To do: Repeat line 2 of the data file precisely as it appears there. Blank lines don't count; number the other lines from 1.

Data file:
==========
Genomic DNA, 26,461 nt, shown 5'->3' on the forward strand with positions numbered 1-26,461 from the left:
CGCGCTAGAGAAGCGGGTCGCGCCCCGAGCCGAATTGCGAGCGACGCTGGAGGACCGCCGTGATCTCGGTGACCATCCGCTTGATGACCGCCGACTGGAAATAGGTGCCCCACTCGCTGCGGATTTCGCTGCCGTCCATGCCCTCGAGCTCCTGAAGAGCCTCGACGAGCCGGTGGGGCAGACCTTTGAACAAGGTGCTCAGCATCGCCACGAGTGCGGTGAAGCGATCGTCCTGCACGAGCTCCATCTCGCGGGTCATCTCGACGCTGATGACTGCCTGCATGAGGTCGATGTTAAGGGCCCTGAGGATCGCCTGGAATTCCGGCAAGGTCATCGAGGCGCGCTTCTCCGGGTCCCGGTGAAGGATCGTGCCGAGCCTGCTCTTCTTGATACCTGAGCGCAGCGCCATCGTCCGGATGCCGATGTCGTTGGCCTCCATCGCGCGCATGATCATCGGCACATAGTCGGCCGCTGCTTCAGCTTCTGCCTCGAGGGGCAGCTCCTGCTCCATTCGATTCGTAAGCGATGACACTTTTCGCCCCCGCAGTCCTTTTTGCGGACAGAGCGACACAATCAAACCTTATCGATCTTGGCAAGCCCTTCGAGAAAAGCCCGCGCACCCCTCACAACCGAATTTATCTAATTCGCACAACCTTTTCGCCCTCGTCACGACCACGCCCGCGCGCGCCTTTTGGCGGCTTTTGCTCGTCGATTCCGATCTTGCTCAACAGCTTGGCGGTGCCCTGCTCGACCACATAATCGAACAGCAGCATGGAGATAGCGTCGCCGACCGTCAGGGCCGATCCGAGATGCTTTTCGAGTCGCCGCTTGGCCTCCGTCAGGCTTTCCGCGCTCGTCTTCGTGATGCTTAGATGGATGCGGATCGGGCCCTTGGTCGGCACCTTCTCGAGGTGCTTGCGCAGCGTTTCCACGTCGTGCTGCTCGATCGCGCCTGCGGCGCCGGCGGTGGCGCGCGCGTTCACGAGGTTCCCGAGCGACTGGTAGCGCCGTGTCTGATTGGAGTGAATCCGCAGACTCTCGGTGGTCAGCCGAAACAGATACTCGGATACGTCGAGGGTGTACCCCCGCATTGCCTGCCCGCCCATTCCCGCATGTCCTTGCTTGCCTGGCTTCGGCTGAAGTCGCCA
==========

CGCGCTAGAGAAGCGGGTCGCGCCCCGAGCCGAATTGCGAGCGACGCTGGAGGACCGCCGTGATCTCGGTGACCATCCGCTTGATGACCGCCGACTGGAAATAGGTGCCCCACTCGCTGCGGATTTCGCTGCCGTCCATGCCCTCGAGCTCCTGAAGAGCCTCGACGAGCCGGTGGGGCAGACCTTTGAACAAGGTGCTCAGCATCGCCACGAGTGCGGTGAAGCGATCGTCCTGCACGAGCTCCATCTCGCGGGTCATCTCGACGCTGATGACTGCCTGCATGAGGTCGATGTTAAGGGCCCTGAGGATCGCCTGGAATTCCGGCAAGGTCATCGAGGCGCGCTTCTCCGGGTCCCGGTGAAGGATCGTGCCGAGCCTGCTCTTCTTGATACCTGAGCGCAGCGCCATCGTCCGGATGCCGATGTCGTTGGCCTCCATCGCGCGCATGATCATCGGCACATAGTCGGCCGCTGCTTCAGCTTCTGCCTCGAGGGGCAGCTCCTGCTCCATTCGATTCGTAAGCGATGACACTTTTCGCCCCCGCAGTCCTTTTTGCGGACAGAGCGACACAATCAAACCTTATCGATCTTGGCAAGCCCTTCGAGAAAAGCCCGCGCACCCCTCACAACCGAATTTATCTAATTCGCACAACCTTTTCGCCCTCGTCACGACCACGCCCGCGCGCGCCTTTTGGCGGCTTTTGCTCGTCGATTCCGATCTTGCTCAACAGCTTGGCGGTGCCCTGCTCGACCACATAATCGAACAGCAGCATGGAGATAGCGTCGCCGACCGTCAGGGCCGATCCGAGATGCTTTTCGAGTCGCCGCTTGGCCTCCGTCAGGCTTTCCGCGCTCGTCTTCGTGATGCTTAGATGGATGCGGATCGGGCCCTTGGTCGGCACCTTCTCGAGGTGCTTGCGCAGCGTTTCCACGTCGTGCTGCTCGATCGCGCCTGCGGCGCCGGCGGTGGCGCGCGCGTTCACGAGGTTCCCGAGCGACTGGTAGCGCCGTGTCTGATTGGAGTGAATCCGCAGACTCTCGGTGGTCAGCCGAAACAGATACTCGGATACGTCGAGGGTGTACCCCCGCATTGCCTGCCCGCCCATTCCCGCATGTCCTTGCTTGCCTGGCTTCGGCTGAAGTCGCCA